Sweden's latest fitness craze combines physical and environmental health
Plogging represents the intersection of personal and ecological health.
In 2007, Harvard psychologist Ellen Langer wanted to understand the mindset of hotel cleaning staff. Specifically, she wanted to study the relationship between exercise and self-image. Maids made for a perfect test group, given they spend entire days working out, even though they might not realize how much physical energy they’re actually using. Do they consider their jobs healthy?
Eighty-four attendants from seven different hotels took part in the study. The experimental group was told “the work they do (cleaning hotel rooms) is good exercise and satisfies the Surgeon General's recommendations for an active lifestyle,” while the control group was not informed of this fact. After four weeks, the group primed to believe they were exercising lost weight and saw decreases in body fat, blood pressure, waist-to-hip ratio, and body mass index. The same did not occur in the control group.
While Langer speculates that the placebo effect played a role, this mindset shift is important. Instead of treating work as drudgery, the women who shifted their understanding of their jobs experienced positive health benefits. This could have broad implications in how we treat fitness, opening up new avenues for staying healthy while engaged in seemingly un-athletic activities.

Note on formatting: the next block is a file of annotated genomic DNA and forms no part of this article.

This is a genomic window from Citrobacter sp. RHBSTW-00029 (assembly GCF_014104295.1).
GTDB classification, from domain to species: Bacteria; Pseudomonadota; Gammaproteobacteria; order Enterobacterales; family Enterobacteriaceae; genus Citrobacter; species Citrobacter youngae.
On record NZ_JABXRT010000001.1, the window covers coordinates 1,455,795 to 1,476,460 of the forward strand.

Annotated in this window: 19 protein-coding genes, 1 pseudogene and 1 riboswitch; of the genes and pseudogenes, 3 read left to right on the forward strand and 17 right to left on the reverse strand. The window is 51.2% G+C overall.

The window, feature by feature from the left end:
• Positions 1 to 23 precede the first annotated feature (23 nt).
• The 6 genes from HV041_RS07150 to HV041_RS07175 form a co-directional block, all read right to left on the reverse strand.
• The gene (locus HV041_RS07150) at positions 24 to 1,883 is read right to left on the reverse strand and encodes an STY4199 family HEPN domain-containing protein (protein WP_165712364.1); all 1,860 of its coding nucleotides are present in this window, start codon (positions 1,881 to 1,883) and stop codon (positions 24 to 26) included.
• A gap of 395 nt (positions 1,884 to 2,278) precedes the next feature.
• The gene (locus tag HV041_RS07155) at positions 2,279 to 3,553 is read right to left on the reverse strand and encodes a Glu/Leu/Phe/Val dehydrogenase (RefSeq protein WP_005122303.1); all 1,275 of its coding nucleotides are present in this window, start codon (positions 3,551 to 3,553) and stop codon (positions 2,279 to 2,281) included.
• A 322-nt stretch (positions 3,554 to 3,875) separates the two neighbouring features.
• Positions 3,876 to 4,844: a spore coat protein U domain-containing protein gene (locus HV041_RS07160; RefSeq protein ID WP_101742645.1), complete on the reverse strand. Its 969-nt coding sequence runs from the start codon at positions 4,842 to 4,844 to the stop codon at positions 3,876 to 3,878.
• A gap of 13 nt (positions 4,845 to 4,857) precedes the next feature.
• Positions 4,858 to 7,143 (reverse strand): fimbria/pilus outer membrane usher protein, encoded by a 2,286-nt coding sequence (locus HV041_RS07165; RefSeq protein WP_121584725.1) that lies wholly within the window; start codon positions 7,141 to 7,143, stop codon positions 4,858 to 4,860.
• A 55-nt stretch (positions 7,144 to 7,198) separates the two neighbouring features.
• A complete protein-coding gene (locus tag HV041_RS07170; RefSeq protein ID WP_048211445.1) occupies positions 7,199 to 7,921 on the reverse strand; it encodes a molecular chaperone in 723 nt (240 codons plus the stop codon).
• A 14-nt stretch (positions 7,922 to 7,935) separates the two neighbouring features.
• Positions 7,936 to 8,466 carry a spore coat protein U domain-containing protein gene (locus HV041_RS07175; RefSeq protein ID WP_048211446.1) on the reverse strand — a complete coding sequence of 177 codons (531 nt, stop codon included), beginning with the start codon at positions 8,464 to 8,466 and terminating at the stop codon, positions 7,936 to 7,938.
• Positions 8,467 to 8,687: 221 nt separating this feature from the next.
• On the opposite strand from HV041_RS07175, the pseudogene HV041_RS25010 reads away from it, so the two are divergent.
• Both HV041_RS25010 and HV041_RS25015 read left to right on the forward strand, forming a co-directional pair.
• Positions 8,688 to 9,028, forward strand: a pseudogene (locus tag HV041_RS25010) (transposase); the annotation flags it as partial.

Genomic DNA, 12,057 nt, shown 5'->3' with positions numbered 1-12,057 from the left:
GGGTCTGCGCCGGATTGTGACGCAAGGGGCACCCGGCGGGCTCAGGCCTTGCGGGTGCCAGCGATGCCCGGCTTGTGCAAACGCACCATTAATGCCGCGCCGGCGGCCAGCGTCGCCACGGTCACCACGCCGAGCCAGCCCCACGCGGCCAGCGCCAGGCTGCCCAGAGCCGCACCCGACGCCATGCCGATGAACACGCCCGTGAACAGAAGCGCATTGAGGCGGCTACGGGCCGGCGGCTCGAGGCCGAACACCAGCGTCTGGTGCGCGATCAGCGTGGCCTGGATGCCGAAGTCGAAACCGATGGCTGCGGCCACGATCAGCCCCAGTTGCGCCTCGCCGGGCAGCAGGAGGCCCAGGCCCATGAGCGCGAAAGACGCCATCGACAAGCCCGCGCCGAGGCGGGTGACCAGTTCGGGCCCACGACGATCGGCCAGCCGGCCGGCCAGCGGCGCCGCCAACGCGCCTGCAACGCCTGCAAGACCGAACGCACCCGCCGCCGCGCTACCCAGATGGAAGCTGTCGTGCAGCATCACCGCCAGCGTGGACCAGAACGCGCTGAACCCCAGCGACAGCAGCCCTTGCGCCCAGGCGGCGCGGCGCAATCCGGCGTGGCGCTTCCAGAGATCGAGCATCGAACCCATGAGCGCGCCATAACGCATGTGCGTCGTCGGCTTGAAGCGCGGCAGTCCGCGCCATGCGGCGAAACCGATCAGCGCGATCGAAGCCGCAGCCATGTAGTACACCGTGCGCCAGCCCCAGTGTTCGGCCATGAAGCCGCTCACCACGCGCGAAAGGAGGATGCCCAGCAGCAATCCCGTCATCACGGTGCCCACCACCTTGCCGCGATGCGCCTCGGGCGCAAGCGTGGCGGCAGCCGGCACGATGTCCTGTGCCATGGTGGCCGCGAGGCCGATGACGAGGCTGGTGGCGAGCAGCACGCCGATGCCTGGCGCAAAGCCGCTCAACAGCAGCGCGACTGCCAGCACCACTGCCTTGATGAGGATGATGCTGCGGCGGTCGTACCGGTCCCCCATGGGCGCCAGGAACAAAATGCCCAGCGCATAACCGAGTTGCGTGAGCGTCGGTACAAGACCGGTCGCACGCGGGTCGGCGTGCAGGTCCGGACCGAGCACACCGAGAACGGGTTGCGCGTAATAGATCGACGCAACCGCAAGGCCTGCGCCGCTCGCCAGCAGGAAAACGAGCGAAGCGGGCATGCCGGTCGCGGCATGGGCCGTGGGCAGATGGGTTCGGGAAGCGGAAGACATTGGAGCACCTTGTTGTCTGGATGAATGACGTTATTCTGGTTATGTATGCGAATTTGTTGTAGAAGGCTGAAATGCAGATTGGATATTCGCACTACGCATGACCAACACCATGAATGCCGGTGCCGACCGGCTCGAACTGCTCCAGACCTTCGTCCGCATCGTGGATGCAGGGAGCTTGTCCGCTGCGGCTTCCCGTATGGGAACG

One such phenomenon is plogging. In Sweden, runners are combining exercise with environmentalism by picking up trash along the way. And it's catching on. Plogging is becoming so popular internationally that the app, Lifesum, added a tracker to its interface.
Beim "Plogging" sammelt man beim Joggen Müll. Der neue Trend aus Schweden ist jetzt auch in Deutschland angekommen. Dabei geht es nicht darum, die Welt zu retten - sondern, um mehr Aufmerksamkeit darauf zu lenken, wie wir mit unserem Müll umgehen. Unsere Reporterin war bei einem Lauf in Köln dabei. Mehr zum Thema findet ihr auf www.deutschlandfunknova.de Foto: imago | Jörg Schüler . . . #plogging #garbage #rubbish #running #jogging #keepyourenvironmentclean #cleancity #sweden #cologne #reporting #city #nature #motivation #clean
A post shared by Deutschlandfunk Nova (@dlfnova) on Mar 6, 2018 at 10:34am PST
The Russian-built FEDOR was launched on a mission to help ISS astronauts.
Most people think human extinction would be bad. These people aren't philosophers.
- A new opinion piece in The New York Times argues that humanity is so horrible to other forms of life that our extinction wouldn't be all that bad, morally speaking.
- The author, Dr. Todd May, is a philosopher who is known for advising the writers of The Good Place.
- The idea of human extinction is a big one, with lots of disagreement on its moral value.
Picking up where we left off a year ago, a conversation about the homeostatic imperative as it plays out in everything from bacteria to pharmaceutical companies—and how the marvelous apparatus of the human mind also gets us into all kinds of trouble.
- "Prior to nervous systems: no mind, no consciousness, no intention in the full sense of the term. After nervous systems, gradually we ascend to this possibility of having to this possibility of having minds, having consciousness, and having reasoning that allows us to arrive at some of these very interesting decisions."
- "We are fragile culturally and socially…but life is fragile to begin with. All that it takes is a little bit of bad luck in the management of those supports, and you're cooked…you can actually be cooked—with global warming!"